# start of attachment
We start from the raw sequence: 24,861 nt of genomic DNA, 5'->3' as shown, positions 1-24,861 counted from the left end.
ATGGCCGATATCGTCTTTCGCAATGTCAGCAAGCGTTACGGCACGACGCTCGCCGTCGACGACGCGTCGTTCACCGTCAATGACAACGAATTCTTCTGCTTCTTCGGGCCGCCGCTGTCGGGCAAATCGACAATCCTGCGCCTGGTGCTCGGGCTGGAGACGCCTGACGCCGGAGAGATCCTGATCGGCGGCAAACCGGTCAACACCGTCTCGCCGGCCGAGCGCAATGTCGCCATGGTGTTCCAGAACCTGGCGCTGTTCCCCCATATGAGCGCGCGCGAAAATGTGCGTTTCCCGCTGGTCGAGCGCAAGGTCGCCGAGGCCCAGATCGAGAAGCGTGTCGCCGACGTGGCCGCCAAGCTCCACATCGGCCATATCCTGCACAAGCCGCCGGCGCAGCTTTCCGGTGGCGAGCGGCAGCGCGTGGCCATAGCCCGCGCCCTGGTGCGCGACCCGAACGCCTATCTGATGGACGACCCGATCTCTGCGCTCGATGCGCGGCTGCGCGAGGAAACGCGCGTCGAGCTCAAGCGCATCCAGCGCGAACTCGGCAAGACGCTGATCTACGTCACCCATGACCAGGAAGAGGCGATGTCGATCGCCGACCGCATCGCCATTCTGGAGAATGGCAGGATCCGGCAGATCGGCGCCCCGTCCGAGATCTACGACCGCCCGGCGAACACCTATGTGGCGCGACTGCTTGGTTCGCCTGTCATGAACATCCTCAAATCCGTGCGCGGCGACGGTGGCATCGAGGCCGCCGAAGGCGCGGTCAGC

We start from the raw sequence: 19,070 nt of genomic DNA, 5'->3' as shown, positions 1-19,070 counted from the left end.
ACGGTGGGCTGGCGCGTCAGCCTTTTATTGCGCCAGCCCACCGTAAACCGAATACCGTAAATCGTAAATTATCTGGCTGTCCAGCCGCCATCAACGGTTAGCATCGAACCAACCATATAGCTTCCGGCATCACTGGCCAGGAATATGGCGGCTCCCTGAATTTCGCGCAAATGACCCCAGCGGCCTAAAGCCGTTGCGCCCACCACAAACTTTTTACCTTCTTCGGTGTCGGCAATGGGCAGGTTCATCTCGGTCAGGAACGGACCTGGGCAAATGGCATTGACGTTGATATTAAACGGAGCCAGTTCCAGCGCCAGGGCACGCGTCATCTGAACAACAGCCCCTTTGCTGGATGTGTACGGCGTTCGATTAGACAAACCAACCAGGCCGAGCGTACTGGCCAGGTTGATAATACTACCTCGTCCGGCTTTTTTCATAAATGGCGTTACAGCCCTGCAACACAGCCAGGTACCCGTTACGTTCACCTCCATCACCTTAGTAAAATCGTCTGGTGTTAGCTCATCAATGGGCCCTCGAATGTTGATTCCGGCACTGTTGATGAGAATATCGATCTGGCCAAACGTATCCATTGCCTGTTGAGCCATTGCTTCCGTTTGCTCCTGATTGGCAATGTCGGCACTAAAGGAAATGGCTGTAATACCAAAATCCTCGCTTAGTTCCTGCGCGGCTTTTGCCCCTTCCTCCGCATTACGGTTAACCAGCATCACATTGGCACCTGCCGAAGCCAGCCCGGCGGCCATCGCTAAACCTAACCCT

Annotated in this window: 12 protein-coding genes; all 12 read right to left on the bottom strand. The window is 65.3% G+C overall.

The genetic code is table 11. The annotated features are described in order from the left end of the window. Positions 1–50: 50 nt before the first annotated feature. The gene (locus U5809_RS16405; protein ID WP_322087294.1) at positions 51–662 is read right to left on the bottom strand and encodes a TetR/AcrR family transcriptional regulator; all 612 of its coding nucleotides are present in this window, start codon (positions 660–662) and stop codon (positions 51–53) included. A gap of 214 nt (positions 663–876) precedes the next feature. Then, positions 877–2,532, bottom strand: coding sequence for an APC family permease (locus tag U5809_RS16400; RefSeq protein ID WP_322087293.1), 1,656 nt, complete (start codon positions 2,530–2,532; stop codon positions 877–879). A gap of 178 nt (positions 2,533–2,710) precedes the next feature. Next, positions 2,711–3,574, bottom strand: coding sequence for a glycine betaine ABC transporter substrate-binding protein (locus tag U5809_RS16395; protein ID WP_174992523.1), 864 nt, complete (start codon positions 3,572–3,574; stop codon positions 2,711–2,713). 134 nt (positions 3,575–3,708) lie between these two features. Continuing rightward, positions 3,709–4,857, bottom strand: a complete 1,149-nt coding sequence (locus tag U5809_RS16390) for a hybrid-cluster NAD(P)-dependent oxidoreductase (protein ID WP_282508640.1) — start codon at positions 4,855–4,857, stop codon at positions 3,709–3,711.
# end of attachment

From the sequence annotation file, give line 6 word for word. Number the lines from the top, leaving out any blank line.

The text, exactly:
The genetic code is table 11. The annotated features are described in order from the left end of the window. Positions 1–50: 50 nt before the first annotated feature. The gene (locus U5809_RS16405; protein ID WP_322087294.1) at positions 51–662 is read right to left on the bottom strand and encodes a TetR/AcrR family transcriptional regulator; all 612 of its coding nucleotides are present in this window, start codon (positions 660–662) and stop codon (positions 51–53) included. A gap of 214 nt (positions 663–876) precedes the next feature. Then, positions 877–2,532, bottom strand: coding sequence for an APC family permease (locus tag U5809_RS16400; RefSeq protein ID WP_322087293.1), 1,656 nt, complete (start codon positions 2,530–2,532; stop codon positions 877–879). A gap of 178 nt (positions 2,533–2,710) precedes the next feature. Next, positions 2,711–3,574, bottom strand: coding sequence for a glycine betaine ABC transporter substrate-binding protein (locus tag U5809_RS16395; protein ID WP_174992523.1), 864 nt, complete (start codon positions 3,572–3,574; stop codon positions 2,711–2,713). 134 nt (positions 3,575–3,708) lie between these two features. Continuing rightward, positions 3,709–4,857, bottom strand: a complete 1,149-nt coding sequence (locus tag U5809_RS16390) for a hybrid-cluster NAD(P)-dependent oxidoreductase (protein ID WP_282508640.1) — start codon at positions 4,855–4,857, stop codon at positions 3,709–3,711.